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I am grateful that the hon. Gentleman has referred to conclusion 8 in our report, which is entirely relevant. I note with some sadness, as I represent one of the largest meat-producing areas in the country, that that one decision led to the loss of 30 jobs in my constituency. No other ban has been imposed on any other member state, and we are importing that so-called Baader meat, a similarly produced meat, and substandard —I would say—filler meat as well.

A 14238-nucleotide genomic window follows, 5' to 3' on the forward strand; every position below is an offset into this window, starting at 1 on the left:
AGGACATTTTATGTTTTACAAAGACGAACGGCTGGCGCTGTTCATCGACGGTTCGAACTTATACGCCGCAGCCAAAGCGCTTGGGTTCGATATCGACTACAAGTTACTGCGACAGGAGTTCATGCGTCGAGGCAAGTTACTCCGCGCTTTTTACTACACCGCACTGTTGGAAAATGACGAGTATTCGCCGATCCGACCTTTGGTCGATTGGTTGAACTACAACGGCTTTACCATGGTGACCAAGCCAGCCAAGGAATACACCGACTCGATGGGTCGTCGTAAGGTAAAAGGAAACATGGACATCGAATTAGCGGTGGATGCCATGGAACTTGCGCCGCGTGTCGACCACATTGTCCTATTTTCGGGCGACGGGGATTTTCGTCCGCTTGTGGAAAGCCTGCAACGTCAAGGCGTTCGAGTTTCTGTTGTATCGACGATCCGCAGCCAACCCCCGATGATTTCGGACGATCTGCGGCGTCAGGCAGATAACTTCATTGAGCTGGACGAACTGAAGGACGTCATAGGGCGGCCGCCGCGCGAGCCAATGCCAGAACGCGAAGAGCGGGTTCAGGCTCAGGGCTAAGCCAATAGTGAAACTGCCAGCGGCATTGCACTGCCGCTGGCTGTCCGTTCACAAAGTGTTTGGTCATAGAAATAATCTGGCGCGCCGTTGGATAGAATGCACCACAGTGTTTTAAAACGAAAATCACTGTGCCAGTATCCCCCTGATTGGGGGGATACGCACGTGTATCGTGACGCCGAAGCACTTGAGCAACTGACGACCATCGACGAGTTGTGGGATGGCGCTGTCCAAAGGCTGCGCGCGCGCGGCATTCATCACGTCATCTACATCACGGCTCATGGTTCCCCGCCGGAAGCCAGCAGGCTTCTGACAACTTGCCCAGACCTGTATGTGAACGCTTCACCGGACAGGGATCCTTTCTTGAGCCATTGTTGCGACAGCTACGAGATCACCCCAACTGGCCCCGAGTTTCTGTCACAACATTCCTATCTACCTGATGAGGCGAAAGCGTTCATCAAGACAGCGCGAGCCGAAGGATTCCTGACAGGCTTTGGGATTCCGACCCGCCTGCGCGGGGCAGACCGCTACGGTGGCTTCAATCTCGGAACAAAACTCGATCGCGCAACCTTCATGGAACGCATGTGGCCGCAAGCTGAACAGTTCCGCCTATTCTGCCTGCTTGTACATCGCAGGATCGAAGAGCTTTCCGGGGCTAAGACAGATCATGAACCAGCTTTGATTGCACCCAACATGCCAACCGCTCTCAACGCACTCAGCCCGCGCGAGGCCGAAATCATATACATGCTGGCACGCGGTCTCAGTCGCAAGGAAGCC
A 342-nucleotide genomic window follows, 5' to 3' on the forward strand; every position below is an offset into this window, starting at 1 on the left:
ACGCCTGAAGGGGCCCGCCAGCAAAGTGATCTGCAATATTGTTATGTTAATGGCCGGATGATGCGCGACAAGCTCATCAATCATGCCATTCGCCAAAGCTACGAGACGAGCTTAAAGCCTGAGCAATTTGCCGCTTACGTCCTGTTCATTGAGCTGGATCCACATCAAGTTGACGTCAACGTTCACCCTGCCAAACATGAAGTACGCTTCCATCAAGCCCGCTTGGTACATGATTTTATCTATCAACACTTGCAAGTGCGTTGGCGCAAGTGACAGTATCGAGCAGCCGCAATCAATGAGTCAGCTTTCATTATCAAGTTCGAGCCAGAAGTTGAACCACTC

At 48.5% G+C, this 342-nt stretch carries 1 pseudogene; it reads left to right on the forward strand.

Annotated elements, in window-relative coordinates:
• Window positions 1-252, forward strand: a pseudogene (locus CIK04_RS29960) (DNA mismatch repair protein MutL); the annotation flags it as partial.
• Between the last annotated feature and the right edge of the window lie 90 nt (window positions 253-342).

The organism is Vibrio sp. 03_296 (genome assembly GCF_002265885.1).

The one welcome aspect, to which my hon. Friend Neil Parish referred, is that there appears to have been a change in shopping habits over the past month. The one shining light is that we can have absolute confidence in home-produced beef and other British meats. We are now buying more British beef, more local meat from butchers and farm shops and more meat marked with the Red Tractor logo at the supermarket. The Red Tractor signifies that the entire food chain has been traced from farm to plate. It shows that the highest animal welfare and hygiene standards have been met. The farmers pay for the inspections. I believe that that is the flagship that should be used for good traceability for all imports. They should meet the same high standards and be as transparent for processed and frozen meats as they are for fresh, whether the meat comes from home, Europe or third countries.